The MAAC's post-season basketball tournament is meant to determine which of its men's and women's teams advance to the NCAA's, but it also often serves as a showcase for some of its individual standouts.
That truly has been the case so far through through this event's first three days of play, particularly for an outgoing senior whose college career came to an end in the men's quarterfinal round Saturday afternoon, and a spectacular sophomore whose women's career continues with a berth in Monday's championship contest.
The players in question are Siena's 6-foot-8 senior forward and Iona's 5-7 sophomore guard Damika Martinez.
Martinez was this season's Player of the Year, while Anosike somehow was relegated to a second-team all-star spot.
Numbers aren't always the measure of a player, but they do tell the respective stories of Anosike and Martinez.
Anosike capped a spectacular career that saw him join Siena as a slender forward and, over the years, add enough bulk to withstand and even enjoy the rigors of physical inside play.
Along the way, playing as a lightly used freshman, a sophomore starter in the shadow of another Saint big-man standout Ryan Rossiter, Anosike blossomed into one of the nation's top rebounders nationally in his last two seasons.
In fact, his 12.5 rebound-per-game average in the 2011-12 season led all Division I players. He became one of just two players from the MAAC in the league's history to be a national rebound leader, joining former Fairfield standout Darren Phillip (1999-00 season).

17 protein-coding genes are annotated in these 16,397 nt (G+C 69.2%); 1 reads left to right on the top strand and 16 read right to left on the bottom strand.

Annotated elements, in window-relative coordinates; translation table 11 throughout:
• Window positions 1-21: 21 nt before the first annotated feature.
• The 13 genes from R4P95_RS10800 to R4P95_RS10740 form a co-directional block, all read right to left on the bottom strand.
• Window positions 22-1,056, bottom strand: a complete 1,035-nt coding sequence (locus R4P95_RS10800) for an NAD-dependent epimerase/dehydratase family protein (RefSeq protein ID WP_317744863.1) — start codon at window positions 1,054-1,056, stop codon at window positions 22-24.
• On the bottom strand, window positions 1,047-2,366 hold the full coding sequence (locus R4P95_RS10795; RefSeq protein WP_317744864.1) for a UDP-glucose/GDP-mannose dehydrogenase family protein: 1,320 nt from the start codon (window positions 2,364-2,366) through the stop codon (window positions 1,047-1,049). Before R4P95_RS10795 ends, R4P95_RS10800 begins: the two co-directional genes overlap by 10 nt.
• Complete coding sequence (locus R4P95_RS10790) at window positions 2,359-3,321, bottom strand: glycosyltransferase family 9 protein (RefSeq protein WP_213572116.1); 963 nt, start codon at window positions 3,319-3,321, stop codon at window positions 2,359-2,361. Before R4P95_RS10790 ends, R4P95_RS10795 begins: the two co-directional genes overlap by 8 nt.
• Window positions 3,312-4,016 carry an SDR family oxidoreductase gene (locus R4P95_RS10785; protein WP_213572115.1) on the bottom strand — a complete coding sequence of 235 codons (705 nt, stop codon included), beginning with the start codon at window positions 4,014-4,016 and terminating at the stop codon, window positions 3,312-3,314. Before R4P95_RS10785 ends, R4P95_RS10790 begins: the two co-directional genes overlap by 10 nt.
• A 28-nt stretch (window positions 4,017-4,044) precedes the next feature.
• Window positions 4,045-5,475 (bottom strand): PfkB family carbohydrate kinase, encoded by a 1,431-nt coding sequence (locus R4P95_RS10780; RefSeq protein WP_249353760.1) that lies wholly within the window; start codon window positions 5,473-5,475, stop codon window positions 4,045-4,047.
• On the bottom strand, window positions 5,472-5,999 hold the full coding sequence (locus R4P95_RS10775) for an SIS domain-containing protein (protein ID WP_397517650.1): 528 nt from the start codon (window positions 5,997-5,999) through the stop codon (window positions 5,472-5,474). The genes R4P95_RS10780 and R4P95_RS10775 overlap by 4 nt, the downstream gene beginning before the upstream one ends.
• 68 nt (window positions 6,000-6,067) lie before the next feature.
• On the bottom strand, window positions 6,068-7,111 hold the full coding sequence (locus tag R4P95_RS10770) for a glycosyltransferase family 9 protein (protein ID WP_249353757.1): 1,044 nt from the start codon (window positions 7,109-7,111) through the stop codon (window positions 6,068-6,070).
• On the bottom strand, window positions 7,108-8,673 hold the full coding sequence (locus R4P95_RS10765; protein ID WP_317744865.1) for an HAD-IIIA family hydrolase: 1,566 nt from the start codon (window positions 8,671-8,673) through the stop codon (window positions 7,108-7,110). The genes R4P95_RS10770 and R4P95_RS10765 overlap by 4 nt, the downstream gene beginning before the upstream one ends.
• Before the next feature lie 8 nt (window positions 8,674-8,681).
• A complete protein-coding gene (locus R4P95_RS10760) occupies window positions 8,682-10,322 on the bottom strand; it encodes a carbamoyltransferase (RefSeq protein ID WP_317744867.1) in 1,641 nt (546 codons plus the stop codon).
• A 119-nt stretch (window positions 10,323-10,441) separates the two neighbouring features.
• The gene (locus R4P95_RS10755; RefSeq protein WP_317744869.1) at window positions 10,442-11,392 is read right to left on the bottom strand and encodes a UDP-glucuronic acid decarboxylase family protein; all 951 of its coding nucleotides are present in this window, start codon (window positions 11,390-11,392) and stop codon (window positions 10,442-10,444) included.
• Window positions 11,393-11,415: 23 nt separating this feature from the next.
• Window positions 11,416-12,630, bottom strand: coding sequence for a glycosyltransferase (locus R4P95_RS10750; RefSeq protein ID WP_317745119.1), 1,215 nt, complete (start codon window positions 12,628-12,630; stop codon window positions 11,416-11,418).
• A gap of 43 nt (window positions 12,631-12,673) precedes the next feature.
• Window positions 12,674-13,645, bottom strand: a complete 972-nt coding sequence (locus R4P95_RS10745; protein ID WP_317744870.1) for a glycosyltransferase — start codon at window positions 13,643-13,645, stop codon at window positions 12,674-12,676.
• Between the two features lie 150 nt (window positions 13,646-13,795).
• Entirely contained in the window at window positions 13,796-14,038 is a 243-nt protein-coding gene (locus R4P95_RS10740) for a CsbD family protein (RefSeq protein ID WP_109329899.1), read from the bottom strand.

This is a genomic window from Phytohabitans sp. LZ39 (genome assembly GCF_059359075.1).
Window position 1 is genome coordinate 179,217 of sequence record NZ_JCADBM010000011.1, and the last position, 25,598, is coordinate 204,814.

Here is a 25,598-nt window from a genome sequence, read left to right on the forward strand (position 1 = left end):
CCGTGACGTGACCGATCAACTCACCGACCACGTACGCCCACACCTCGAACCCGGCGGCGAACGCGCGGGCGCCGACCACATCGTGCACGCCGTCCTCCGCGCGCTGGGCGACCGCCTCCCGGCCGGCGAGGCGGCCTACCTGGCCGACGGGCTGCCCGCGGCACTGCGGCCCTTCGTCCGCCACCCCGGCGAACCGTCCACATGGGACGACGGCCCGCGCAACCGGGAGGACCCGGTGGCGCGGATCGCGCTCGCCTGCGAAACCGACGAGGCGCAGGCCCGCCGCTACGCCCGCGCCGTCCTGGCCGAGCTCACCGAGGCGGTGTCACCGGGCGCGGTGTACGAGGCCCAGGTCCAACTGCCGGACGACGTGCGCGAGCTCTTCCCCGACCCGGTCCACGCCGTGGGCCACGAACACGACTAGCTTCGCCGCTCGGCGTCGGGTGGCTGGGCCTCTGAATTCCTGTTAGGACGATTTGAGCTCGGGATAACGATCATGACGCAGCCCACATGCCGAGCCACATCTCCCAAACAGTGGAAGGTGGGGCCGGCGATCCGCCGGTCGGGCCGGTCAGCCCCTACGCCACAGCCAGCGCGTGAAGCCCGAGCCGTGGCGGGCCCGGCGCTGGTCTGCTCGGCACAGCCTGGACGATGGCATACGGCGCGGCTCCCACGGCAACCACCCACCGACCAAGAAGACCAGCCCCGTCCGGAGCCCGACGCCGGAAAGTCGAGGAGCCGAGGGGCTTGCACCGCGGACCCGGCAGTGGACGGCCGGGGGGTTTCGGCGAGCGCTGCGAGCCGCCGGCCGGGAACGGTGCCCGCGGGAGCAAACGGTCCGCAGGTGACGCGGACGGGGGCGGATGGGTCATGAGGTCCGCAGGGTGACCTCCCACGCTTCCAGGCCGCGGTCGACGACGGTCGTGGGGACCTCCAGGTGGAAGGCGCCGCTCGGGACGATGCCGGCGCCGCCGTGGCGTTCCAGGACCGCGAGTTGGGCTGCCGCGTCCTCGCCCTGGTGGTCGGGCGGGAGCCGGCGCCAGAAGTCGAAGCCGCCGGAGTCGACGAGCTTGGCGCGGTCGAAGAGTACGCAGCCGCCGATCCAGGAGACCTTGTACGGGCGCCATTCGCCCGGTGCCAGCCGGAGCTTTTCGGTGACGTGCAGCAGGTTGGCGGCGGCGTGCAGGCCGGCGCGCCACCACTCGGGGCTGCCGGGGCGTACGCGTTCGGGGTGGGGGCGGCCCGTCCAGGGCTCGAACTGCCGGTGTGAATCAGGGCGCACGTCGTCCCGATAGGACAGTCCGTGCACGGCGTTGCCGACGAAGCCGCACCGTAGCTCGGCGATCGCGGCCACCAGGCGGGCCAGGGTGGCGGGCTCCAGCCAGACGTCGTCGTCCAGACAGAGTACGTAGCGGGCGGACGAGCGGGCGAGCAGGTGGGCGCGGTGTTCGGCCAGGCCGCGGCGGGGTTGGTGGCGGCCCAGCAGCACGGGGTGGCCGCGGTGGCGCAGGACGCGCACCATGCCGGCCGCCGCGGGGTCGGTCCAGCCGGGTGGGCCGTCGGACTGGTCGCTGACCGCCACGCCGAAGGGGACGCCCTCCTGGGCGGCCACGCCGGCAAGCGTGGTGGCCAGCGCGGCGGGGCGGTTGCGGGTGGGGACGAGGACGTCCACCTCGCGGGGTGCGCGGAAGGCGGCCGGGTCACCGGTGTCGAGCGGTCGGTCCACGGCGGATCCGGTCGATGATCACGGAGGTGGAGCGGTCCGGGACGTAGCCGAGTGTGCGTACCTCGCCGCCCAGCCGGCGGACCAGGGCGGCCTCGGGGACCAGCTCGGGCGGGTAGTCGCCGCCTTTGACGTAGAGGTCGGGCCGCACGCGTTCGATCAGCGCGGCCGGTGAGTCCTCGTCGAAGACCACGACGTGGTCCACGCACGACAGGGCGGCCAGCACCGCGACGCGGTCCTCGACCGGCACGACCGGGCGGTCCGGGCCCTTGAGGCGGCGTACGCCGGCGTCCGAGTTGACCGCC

However, it appears that he'll fall just short of becoming just the seventh player in NCAA history to lead the nation in rebounding for two straight years. He finishes with an 11.38 rebound-per-game average this year, just slightly behind national leader Andre Roberson of Colorado, who averages 11.46 per contest.
Roberson might miss the rest of the season with a viral illness and, then, win the rebound title without having to step on the court again.
That, though, doesn't diminish Anosike's rebounding exploits. He finishes his carer with 1,076, the fifth-best in MAAC history trailing only Lionel Simmons of La Salle (1,429), Jason Thompson of Rider (1,171), Rossiter (1,151) and Drew Henderson of Fairfield (1,080).
While Anosike has made his mark hauling in missed shots, Iona's Martinez is making a name for herself by making shots.
The prolific sophomore had a 36-point explosion in a quarterfinal-round game of this year's tournament, matching the all-time single-game high for the event, also held by former Loyola standout Patty Stoffey, who did it twice.
Martinez has led the MAAC in scoring in each of her first two seasons in the league. A year ago she became the first freshman in conference history to be a scoring leader.
Over two years thus far (with more games to play), she already has 1,069 career points.
Only three other players in MAAC history have ever scored more than 1,000 points over their first two college seasons. Rachele Fitz (Marist) had 1,169 over her first two years, Jeanine Radice (Fordham) had 1,137) and Stoffey had 1,013).
Those three remain the conference's three all-time career leaders in points. Stoffey is atop that list with 2,467, followed by Fitz with 2,447 and Radice with 2,417.
Martinez might well be on her way to cracking that list, too.